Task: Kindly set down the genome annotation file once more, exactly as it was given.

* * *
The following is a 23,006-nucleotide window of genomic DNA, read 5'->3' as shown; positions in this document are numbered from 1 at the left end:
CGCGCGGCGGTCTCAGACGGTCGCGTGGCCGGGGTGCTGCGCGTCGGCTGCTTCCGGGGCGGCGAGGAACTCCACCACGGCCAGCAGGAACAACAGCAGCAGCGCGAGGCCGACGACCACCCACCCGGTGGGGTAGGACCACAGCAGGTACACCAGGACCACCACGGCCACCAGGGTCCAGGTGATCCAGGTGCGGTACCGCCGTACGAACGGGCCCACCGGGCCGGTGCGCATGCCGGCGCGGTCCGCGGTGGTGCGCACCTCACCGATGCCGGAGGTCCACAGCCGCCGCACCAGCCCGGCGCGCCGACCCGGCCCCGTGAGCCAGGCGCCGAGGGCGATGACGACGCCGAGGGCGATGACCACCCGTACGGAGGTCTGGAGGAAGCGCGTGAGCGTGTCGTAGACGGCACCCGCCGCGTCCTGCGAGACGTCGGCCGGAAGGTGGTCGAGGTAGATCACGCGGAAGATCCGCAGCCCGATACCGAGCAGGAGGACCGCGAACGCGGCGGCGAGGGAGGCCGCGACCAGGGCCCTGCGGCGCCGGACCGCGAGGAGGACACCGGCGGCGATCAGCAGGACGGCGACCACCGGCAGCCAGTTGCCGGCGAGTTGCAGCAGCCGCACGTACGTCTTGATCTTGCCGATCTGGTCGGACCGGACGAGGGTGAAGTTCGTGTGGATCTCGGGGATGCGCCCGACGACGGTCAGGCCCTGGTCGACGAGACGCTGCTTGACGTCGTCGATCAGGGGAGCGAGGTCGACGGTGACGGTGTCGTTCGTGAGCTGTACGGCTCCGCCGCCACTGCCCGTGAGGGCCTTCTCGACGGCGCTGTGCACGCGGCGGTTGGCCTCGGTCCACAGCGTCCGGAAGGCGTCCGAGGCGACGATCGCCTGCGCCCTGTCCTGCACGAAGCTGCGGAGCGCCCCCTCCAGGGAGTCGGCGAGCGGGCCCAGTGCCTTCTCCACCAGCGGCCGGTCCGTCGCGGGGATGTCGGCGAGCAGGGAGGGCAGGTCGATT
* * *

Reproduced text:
The following is a 23,006-nucleotide window of genomic DNA, read 5'->3' as shown; positions in this document are numbered from 1 at the left end:
CGCGCGGCGGTCTCAGACGGTCGCGTGGCCGGGGTGCTGCGCGTCGGCTGCTTCCGGGGCGGCGAGGAACTCCACCACGGCCAGCAGGAACAACAGCAGCAGCGCGAGGCCGACGACCACCCACCCGGTGGGGTAGGACCACAGCAGGTACACCAGGACCACCACGGCCACCAGGGTCCAGGTGATCCAGGTGCGGTACCGCCGTACGAACGGGCCCACCGGGCCGGTGCGCATGCCGGCGCGGTCCGCGGTGGTGCGCACCTCACCGATGCCGGAGGTCCACAGCCGCCGCACCAGCCCGGCGCGCCGACCCGGCCCCGTGAGCCAGGCGCCGAGGGCGATGACGACGCCGAGGGCGATGACCACCCGTACGGAGGTCTGGAGGAAGCGCGTGAGCGTGTCGTAGACGGCACCCGCCGCGTCCTGCGAGACGTCGGCCGGAAGGTGGTCGAGGTAGATCACGCGGAAGATCCGCAGCCCGATACCGAGCAGGAGGACCGCGAACGCGGCGGCGAGGGAGGCCGCGACCAGGGCCCTGCGGCGCCGGACCGCGAGGAGGACACCGGCGGCGATCAGCAGGACGGCGACCACCGGCAGCCAGTTGCCGGCGAGTTGCAGCAGCCGCACGTACGTCTTGATCTTGCCGATCTGGTCGGACCGGACGAGGGTGAAGTTCGTGTGGATCTCGGGGATGCGCCCGACGACGGTCAGGCCCTGGTCGACGAGACGCTGCTTGACGTCGTCGATCAGGGGAGCGAGGTCGACGGTGACGGTGTCGTTCGTGAGCTGTACGGCTCCGCCGCCACTGCCCGTGAGGGCCTTCTCGACGGCGCTGTGCACGCGGCGGTTGGCCTCGGTCCACAGCGTCCGGAAGGCGTCCGAGGCGACGATCGCCTGCGCCCTGTCCTGCACGAAGCTGCGGAGCGCCCCCTCCAGGGAGTCGGCGAGCGGGCCCAGTGCCTTCTCCACCAGCGGCCGGTCCGTCGCGGGGATGTCGGCGAGCAGGGAGGGCAGGTCGATT